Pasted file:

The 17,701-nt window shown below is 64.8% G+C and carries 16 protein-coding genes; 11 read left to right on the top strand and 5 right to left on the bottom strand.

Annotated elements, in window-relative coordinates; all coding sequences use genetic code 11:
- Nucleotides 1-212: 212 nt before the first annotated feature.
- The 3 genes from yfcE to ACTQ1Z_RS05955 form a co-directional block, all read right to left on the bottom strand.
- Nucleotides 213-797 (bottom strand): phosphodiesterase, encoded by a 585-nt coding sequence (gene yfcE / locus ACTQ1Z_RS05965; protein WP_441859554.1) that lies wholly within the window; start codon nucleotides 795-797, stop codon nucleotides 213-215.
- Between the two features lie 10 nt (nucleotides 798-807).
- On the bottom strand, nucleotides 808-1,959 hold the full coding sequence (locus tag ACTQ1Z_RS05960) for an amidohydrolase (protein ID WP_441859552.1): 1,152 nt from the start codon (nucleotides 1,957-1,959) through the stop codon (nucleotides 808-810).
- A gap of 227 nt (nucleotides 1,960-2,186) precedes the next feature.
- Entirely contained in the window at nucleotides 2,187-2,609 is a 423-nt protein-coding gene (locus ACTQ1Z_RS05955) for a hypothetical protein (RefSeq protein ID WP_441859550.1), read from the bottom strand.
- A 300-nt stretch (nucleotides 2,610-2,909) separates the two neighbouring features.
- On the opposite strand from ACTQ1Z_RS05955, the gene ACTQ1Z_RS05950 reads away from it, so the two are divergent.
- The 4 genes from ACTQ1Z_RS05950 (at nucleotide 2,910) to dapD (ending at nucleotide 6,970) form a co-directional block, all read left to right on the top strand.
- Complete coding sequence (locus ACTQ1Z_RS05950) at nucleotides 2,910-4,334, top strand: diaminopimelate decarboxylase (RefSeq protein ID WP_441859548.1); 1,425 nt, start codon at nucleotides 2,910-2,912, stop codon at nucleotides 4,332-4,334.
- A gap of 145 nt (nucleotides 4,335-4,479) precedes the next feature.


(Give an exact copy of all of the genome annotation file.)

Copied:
The 17,701-nt window shown below is 64.8% G+C and carries 16 protein-coding genes; 11 read left to right on the top strand and 5 right to left on the bottom strand.

Annotated elements, in window-relative coordinates; all coding sequences use genetic code 11:
- Nucleotides 1-212: 212 nt before the first annotated feature.
- The 3 genes from yfcE to ACTQ1Z_RS05955 form a co-directional block, all read right to left on the bottom strand.
- Nucleotides 213-797 (bottom strand): phosphodiesterase, encoded by a 585-nt coding sequence (gene yfcE / locus ACTQ1Z_RS05965; protein WP_441859554.1) that lies wholly within the window; start codon nucleotides 795-797, stop codon nucleotides 213-215.
- Between the two features lie 10 nt (nucleotides 798-807).
- On the bottom strand, nucleotides 808-1,959 hold the full coding sequence (locus tag ACTQ1Z_RS05960) for an amidohydrolase (protein ID WP_441859552.1): 1,152 nt from the start codon (nucleotides 1,957-1,959) through the stop codon (nucleotides 808-810).
- A gap of 227 nt (nucleotides 1,960-2,186) precedes the next feature.
- Entirely contained in the window at nucleotides 2,187-2,609 is a 423-nt protein-coding gene (locus ACTQ1Z_RS05955) for a hypothetical protein (RefSeq protein ID WP_441859550.1), read from the bottom strand.
- A 300-nt stretch (nucleotides 2,610-2,909) separates the two neighbouring features.
- On the opposite strand from ACTQ1Z_RS05955, the gene ACTQ1Z_RS05950 reads away from it, so the two are divergent.
- The 4 genes from ACTQ1Z_RS05950 (at nucleotide 2,910) to dapD (ending at nucleotide 6,970) form a co-directional block, all read left to right on the top strand.
- Complete coding sequence (locus ACTQ1Z_RS05950) at nucleotides 2,910-4,334, top strand: diaminopimelate decarboxylase (RefSeq protein ID WP_441859548.1); 1,425 nt, start codon at nucleotides 2,910-2,912, stop codon at nucleotides 4,332-4,334.
- A gap of 145 nt (nucleotides 4,335-4,479) precedes the next feature.